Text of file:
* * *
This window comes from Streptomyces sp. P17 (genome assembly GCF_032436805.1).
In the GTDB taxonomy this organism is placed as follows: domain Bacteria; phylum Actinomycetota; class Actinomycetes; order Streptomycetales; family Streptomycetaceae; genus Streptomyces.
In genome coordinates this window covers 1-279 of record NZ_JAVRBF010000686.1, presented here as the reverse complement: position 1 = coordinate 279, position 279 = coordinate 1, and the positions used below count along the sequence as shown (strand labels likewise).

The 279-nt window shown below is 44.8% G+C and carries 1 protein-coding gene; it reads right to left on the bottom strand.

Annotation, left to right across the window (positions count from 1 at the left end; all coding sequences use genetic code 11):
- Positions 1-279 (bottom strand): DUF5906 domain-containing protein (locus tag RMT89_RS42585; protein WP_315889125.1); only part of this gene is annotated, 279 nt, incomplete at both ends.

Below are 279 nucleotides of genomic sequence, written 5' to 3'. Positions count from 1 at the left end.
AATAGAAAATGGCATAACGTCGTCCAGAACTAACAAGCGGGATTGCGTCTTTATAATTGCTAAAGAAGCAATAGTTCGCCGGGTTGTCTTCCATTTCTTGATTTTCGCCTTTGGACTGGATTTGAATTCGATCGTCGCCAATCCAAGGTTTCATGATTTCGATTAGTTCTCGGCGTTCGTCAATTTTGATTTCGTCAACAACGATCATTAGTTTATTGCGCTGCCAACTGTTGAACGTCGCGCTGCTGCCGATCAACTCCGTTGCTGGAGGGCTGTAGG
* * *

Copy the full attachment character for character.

This window comes from Streptomyces sp. P17 (genome assembly GCF_032436805.1).
In the GTDB taxonomy this organism is placed as follows: domain Bacteria; phylum Actinomycetota; class Actinomycetes; order Streptomycetales; family Streptomycetaceae; genus Streptomyces.
In genome coordinates this window covers 1-279 of record NZ_JAVRBF010000686.1, presented here as the reverse complement: position 1 = coordinate 279, position 279 = coordinate 1, and the positions used below count along the sequence as shown (strand labels likewise).

The 279-nt window shown below is 44.8% G+C and carries 1 protein-coding gene; it reads right to left on the bottom strand.

Annotation, left to right across the window (positions count from 1 at the left end; all coding sequences use genetic code 11):
- Positions 1-279 (bottom strand): DUF5906 domain-containing protein (locus tag RMT89_RS42585; protein WP_315889125.1); only part of this gene is annotated, 279 nt, incomplete at both ends.

Below are 279 nucleotides of genomic sequence, written 5' to 3'. Positions count from 1 at the left end.
AATAGAAAATGGCATAACGTCGTCCAGAACTAACAAGCGGGATTGCGTCTTTATAATTGCTAAAGAAGCAATAGTTCGCCGGGTTGTCTTCCATTTCTTGATTTTCGCCTTTGGACTGGATTTGAATTCGATCGTCGCCAATCCAAGGTTTCATGATTTCGATTAGTTCTCGGCGTTCGTCAATTTTGATTTCGTCAACAACGATCATTAGTTTATTGCGCTGCCAACTGTTGAACGTCGCGCTGCTGCCGATCAACTCCGTTGCTGGAGGGCTGTAGG